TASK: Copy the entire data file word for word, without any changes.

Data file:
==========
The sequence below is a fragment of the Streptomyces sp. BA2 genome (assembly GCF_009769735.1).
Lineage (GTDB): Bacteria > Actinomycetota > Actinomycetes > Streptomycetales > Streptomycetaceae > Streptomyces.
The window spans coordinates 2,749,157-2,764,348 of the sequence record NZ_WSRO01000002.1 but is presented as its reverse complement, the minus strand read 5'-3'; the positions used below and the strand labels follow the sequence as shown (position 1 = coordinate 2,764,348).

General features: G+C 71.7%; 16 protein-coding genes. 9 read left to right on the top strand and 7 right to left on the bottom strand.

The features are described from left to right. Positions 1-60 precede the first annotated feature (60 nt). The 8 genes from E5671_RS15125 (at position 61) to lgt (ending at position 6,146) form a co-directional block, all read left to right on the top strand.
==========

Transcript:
The sequence below is a fragment of the Streptomyces sp. BA2 genome (assembly GCF_009769735.1).
Lineage (GTDB): Bacteria > Actinomycetota > Actinomycetes > Streptomycetales > Streptomycetaceae > Streptomyces.
The window spans coordinates 2,749,157-2,764,348 of the sequence record NZ_WSRO01000002.1 but is presented as its reverse complement, the minus strand read 5'-3'; the positions used below and the strand labels follow the sequence as shown (position 1 = coordinate 2,764,348).

General features: G+C 71.7%; 16 protein-coding genes. 9 read left to right on the top strand and 7 right to left on the bottom strand.

The features are described from left to right. Positions 1-60 precede the first annotated feature (60 nt). The 8 genes from E5671_RS15125 (at position 61) to lgt (ending at position 6,146) form a co-directional block, all read left to right on the top strand.